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Extended Pleurectomy and Decortication Surgery Worse than Just Receiving Chemotherapy

Published: September 15, 2023

Extended pleurectomy decortication surgery combined with chemotherapy is associated with worse outcomes compared to just chemotherapy alone. Researchers looked at extended pleurectomy and decortication surgery alongside chemotherapy and found that there are worse survival outcomes, a higher chance of serious adverse events, and a diminished quality of life compared to just giving patients platinum and pemetrexed chemotherapy. The information was presented at the International Association for the Study of Lung Cancer 2023 World Conference on Lung Cancer in Singapore. Mesothelioma is a rare cancer mainly linked to asbestos exposure. Once microscopic fibers are inhaled, they can become lodged in human tissue and lead to cancers like pleural, peritoneal, pericardial, and testicular mesothelioma.

The clinical trial, known as MARS 2, was conducted at The Royal Brompton Hospital in the United Kingdom. It was led by Professor Eric Lim. The team of researchers looked at the impact of extended pleurectomy and decortication combined with chemotherapy versus chemotherapy alone in patients with mesothelioma. There are multiple treatment options for mesothelioma like pleurectomy and decortication, chemotherapy, radiation, and immunotherapy. Researchers looked at pleurectomy and decortication because it has never been examined in a randomized clinical trial.

The trial had 335 participants with mesothelioma who were eligible for surgery. There were 169 randomly assigned to receive extended pleurectomy and decortication surgery while 166 patients were randomly assigned to receive platinum and pemetrexed chemotherapy. The median time that patients were followed was 22.4 months. Patients who received the surgery and chemotherapy combination had a median overall survival of 19.3 months while patients who just received chemotherapy had a median survival of 24.8 months. The hazards of the treatments were not proportional, so researchers broke outcomes into two different timeframes: randomized to 42 months and beyond 42 months. There was a 28 percent increase in the risk of death in the group who received surgery within the first 42 months, but after 42 months there was no significant difference in death outcomes.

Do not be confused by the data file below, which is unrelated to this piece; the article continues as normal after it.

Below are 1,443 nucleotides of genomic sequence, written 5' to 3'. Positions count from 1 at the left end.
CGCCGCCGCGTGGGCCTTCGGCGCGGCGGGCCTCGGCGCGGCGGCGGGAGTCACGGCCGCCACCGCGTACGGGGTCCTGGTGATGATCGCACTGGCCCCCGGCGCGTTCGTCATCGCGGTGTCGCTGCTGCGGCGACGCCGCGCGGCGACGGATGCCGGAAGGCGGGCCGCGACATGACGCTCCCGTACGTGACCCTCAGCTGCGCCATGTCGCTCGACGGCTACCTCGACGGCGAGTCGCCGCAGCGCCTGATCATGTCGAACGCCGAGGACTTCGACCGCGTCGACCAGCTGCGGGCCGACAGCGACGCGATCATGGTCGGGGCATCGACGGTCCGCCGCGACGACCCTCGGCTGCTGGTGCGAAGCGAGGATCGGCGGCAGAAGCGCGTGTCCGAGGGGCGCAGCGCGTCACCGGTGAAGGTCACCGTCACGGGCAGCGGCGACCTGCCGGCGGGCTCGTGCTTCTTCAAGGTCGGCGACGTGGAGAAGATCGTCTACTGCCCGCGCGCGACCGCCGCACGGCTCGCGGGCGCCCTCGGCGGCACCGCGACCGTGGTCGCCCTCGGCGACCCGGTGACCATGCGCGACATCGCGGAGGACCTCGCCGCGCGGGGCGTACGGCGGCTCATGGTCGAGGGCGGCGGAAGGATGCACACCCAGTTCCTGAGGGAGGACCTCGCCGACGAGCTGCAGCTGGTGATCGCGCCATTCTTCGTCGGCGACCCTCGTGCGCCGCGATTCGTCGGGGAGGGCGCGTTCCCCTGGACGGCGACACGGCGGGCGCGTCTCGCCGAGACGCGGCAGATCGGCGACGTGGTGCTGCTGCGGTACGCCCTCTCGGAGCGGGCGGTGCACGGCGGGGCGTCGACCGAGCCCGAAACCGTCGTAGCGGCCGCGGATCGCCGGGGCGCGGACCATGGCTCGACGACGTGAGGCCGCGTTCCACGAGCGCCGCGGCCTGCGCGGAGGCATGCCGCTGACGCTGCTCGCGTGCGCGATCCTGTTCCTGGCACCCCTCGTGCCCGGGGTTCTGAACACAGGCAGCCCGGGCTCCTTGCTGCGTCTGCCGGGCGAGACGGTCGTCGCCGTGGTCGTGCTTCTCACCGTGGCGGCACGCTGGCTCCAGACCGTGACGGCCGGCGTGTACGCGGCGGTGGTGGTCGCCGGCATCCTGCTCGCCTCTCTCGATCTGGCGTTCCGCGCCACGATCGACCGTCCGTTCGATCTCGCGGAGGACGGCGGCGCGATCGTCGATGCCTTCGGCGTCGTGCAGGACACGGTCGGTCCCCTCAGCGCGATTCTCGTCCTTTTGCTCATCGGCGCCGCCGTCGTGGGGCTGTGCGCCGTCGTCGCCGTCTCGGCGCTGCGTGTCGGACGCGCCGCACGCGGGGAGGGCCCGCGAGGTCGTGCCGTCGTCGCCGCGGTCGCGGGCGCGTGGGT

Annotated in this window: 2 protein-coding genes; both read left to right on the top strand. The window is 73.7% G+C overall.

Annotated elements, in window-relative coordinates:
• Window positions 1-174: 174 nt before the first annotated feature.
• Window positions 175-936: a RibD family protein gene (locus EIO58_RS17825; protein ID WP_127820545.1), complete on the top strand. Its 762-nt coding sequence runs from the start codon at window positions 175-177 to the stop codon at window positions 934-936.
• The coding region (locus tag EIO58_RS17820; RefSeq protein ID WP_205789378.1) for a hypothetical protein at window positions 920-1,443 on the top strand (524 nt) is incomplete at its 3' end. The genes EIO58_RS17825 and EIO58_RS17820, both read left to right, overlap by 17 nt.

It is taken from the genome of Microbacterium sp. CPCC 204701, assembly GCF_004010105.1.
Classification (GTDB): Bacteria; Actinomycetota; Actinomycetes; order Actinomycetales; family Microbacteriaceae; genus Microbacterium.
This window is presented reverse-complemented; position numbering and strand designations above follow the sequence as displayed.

There were significant enough disparities in progression-free survival and adverse events within the two groups. The surgery group had 3.6 times higher incidence of serious adverse events. Those who received surgery also reported poorer quality of life and wellbeing on different EORTC health-related quality of life scales. The scales included global health, physical functioning, social functioning, and role functioning. The surgery group also had worse symptom scores including pain, trouble breathing, insomnia, loss of appetite, and financial difficulties. Professor Lim concluded that patients with pleural mesothelioma should not receive extended pleurectomy and decortication surgery and that pleural mesothelioma should be classified as “unresectable.” This would allow more access to systemic treatments and could improve survival for patients with early-stage disease.

“Extended pleurectomy decortication plus chemotherapy associated with worse outcomes for mesothelioma patients” News Medical and Life Sciences (September 11, 2023) [Link]
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